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The Queen has made a surprise visit to a hospice with the Princess Royal to open its new centre in Maidenhead.
The monarch and her daughter Anne travelled the short distance from her Windsor Castle home to tour the Thames Hospice to meet staff, volunteers, and a patient.
The Queen, 96, was seen smiling whilst greeting staff and walking through the centre with a walking stick.
And Her Majesty saw the funny side when a mobile phone rang at a crucial moment just as she was introduced to Graham White and his wife Pat, a patient who has stage 4 cancer
"Typical, a phone goes off immediately," the Queen quipped, as Mr White sheepishly said it was his son ringing.
Mrs White, 63, chatted to the Queen and afterwards described meeting her as "a memory that I will treasure".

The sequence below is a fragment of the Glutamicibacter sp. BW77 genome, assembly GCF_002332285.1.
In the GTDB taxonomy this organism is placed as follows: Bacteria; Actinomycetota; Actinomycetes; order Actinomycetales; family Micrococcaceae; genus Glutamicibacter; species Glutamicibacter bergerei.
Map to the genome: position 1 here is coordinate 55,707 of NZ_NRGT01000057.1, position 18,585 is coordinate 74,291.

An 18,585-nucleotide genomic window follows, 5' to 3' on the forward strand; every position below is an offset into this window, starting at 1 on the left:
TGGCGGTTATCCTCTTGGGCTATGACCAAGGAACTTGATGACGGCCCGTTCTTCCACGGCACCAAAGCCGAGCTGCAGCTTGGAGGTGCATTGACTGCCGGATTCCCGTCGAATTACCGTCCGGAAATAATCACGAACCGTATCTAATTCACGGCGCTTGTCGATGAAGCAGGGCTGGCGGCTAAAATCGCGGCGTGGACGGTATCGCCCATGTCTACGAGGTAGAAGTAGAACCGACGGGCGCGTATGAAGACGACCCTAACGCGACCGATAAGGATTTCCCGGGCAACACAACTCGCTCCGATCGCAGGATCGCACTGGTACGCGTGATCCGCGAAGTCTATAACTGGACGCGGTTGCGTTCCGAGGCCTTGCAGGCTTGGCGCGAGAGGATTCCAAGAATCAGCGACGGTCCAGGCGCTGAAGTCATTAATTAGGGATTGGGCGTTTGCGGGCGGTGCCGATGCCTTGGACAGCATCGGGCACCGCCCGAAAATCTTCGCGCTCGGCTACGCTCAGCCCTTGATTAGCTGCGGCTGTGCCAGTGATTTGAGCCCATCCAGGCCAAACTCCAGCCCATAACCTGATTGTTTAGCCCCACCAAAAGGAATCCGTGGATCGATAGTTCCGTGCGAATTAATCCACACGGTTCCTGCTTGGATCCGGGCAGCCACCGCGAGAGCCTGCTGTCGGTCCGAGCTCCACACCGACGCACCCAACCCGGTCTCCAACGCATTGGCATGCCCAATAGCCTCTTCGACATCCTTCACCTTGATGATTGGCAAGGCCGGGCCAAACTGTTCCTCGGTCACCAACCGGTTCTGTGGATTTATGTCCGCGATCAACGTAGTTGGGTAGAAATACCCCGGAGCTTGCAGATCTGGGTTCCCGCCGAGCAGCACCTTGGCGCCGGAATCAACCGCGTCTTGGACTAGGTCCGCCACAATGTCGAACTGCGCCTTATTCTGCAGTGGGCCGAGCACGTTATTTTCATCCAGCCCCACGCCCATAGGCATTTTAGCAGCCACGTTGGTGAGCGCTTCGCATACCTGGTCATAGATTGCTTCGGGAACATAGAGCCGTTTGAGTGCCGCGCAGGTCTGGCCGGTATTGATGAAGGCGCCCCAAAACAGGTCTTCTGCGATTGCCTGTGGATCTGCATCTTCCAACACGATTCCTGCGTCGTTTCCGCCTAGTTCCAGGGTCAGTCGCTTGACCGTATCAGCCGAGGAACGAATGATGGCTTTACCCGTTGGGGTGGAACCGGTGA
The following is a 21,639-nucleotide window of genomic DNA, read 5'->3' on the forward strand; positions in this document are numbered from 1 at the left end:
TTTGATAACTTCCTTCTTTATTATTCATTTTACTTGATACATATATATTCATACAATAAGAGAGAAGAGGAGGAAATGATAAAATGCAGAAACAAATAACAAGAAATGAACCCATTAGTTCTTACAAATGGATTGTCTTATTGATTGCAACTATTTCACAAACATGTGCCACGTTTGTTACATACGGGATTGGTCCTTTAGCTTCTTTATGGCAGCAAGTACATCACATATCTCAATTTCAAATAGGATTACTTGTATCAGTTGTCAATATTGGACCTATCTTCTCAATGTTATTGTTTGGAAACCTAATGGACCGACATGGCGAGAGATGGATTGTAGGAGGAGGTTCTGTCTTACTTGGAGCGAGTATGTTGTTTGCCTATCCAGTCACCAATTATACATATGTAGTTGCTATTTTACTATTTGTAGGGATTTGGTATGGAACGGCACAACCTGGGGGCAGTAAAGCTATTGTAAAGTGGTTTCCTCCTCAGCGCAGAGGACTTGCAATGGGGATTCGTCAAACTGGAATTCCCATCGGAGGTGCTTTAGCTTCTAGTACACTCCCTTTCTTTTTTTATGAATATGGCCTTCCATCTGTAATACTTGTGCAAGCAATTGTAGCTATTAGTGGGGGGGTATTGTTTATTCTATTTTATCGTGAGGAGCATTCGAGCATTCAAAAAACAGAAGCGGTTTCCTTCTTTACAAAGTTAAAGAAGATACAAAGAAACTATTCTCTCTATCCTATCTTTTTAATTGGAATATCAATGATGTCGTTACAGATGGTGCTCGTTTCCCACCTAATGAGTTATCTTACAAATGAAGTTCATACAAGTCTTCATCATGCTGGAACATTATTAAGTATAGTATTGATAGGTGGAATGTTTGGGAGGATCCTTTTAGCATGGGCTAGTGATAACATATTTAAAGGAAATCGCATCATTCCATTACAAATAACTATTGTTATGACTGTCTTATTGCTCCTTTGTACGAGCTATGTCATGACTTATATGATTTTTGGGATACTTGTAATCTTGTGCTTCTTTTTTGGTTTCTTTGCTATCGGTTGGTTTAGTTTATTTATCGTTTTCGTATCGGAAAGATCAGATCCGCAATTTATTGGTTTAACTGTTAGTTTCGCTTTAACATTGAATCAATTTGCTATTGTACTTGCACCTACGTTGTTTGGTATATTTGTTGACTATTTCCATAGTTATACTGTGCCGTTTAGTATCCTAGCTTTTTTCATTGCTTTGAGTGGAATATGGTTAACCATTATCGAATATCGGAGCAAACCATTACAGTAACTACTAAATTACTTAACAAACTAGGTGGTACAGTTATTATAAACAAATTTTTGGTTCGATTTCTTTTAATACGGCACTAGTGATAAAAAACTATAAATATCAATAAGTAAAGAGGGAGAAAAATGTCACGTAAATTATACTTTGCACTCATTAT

Of her husband's phone going off, she said: "I could have killed him!
"People think the Queen is all stiff upper lip, but she has a sense of humour."
The hospice has been welcoming royals for decades, given its proximity to Windsor Castle.
For more than 30 years, the hospice has been providing palliative and end-of-life care, and support to people across East Berkshire and South Buckinghamshire.
Its services are free for those who need care, and more than 50% of the £13m annual running costs come from charitable support.
The Queen's visit came after she celebrated the achievements of the NHS across the decades by awarding the institution the George Cross during a ceremony she hosted at Windsor on Tuesday.
The head of state was joined by the Prince of Wales for the event, where health leaders from the four home nations were each awarded the medal.
The monarch has been seen publicly only occasionally since marking her Platinum Jubilee, including at a military event at her Edinburgh palace in June.